California-based Seek Thermal have announced a 206 by 156 pixel thermal camera add-on for both Android and iOS. It connects via micro USB or Lightning (depending on the device)and slots onto the bottom of your smart phone. Examples on their web site look good and so do the specs: vanadium oxide microbolometer detecting between 7.2 and 13 microns. The price, in the US, is $199.

All the companies marketing these inexpensive thermal cameras hope to build a market to help DIY (aka home improvement) by detecting hidden pipes and checking the temperature of food as well as seeing in the dark security.

There may be even more such devices out there ... if you know of one then let me know in the comments.

Friday, 12 September 2014

FLIR One now available in US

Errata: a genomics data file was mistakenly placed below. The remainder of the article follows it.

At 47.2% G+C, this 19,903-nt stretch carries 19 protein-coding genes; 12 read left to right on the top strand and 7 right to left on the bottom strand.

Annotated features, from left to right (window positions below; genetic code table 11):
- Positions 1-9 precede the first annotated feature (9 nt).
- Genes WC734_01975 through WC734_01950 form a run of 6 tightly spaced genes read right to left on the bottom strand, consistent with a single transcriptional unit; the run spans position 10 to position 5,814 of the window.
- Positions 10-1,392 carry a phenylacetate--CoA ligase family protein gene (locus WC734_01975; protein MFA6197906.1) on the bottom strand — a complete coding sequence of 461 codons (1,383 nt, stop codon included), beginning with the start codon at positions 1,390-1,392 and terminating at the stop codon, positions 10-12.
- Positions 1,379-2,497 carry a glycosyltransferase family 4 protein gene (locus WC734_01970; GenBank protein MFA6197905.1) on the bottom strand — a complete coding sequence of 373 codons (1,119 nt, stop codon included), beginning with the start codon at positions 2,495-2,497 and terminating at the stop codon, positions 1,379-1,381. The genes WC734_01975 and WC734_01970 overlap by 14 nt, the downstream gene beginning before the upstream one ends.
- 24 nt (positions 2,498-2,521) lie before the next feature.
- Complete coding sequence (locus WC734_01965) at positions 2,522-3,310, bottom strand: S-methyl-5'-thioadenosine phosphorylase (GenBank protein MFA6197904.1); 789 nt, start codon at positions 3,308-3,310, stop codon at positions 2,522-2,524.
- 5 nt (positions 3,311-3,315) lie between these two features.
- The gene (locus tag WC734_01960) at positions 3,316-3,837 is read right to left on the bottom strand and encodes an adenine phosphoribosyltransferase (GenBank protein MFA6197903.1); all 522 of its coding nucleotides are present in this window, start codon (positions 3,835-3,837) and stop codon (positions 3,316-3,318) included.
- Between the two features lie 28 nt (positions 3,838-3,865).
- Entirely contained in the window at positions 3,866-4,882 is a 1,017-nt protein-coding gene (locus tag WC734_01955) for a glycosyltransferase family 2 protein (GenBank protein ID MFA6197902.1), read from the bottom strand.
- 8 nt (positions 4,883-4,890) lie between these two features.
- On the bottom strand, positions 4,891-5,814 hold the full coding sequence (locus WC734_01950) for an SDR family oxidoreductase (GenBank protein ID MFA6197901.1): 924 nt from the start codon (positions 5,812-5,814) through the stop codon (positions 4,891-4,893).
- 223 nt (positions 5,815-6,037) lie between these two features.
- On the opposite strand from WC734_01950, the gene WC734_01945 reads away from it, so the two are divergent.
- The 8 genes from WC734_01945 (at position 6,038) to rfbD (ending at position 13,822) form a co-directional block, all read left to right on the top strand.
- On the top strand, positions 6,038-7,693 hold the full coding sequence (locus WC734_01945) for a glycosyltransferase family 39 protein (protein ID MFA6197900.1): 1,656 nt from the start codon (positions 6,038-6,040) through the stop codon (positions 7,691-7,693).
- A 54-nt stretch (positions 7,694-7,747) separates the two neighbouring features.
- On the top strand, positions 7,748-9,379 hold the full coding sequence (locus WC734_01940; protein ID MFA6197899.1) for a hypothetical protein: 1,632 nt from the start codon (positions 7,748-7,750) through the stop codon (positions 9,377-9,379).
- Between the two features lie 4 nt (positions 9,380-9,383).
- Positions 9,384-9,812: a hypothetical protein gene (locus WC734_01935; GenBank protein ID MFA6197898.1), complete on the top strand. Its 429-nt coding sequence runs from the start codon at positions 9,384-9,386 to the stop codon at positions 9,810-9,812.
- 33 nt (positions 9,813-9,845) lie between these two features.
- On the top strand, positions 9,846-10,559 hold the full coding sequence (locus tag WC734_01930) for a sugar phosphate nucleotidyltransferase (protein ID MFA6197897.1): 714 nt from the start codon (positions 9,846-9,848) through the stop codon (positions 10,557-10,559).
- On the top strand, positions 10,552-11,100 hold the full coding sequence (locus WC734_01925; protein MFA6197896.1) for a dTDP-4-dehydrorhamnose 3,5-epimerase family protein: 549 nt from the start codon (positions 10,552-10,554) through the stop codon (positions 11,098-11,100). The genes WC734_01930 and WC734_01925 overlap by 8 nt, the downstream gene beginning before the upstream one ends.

FLIR's iPhone add-on thermal camera, the FLIR One, which I discussed back in January is now available from the US Apple Store. Availability in other territories should follow.

It turns out that the resolution of the thermal camera is 80 by 60 pixels but this is merged with a 640 by 480 pixel visible light camera and the image is enhanced depending on which mode you use. The image below is a composite image used by FLIR for promotion.


You can see the softness of the thermal information but I have to admit the blend with the visual image makes for a quite usable result.

The cost in the US is $350 and you have to use an iPhone 5 or 5s. The device will not fit on either iPhone 6 and it would seem that FLIR have no plans to produce a new one. That was always the risk but this still brings thermal imaging into a completely new area of use, appealing to small businesses and hobbyists alike.

Gizmodo got their hands on one in August and explain just what you might want to do with it (if you don't know already). They also did a review, but they were unsure whether it's worth the money. Given the usual way tech prices inflate as they cross the Atlantic that may be a bigger issue over here in the UK. That said, to echo one of the commentators on the review, it's still cheap for a thermal imager.